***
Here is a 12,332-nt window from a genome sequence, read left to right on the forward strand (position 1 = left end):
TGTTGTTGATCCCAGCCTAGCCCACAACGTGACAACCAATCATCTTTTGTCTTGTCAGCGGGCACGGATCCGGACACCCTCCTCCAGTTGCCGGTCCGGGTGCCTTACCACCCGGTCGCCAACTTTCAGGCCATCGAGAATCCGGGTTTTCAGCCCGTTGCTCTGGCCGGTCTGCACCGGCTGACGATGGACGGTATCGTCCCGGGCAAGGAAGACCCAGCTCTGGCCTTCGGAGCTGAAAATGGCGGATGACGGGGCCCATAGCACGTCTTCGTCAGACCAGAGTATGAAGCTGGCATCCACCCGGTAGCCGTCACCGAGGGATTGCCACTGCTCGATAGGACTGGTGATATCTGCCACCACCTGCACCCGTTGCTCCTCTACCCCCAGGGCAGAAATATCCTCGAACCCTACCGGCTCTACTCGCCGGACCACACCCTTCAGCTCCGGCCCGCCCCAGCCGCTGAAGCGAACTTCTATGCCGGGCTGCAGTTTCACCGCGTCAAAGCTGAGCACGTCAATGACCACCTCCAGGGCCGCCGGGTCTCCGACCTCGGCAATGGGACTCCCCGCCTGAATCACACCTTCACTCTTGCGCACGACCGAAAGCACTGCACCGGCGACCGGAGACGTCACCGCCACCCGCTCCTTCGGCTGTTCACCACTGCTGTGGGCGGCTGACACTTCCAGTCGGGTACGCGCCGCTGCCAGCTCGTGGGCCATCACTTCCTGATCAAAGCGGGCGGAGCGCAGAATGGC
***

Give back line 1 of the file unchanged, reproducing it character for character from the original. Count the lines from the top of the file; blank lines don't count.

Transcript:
Here is a 12,332-nt window from a genome sequence, read left to right on the forward strand (position 1 = left end):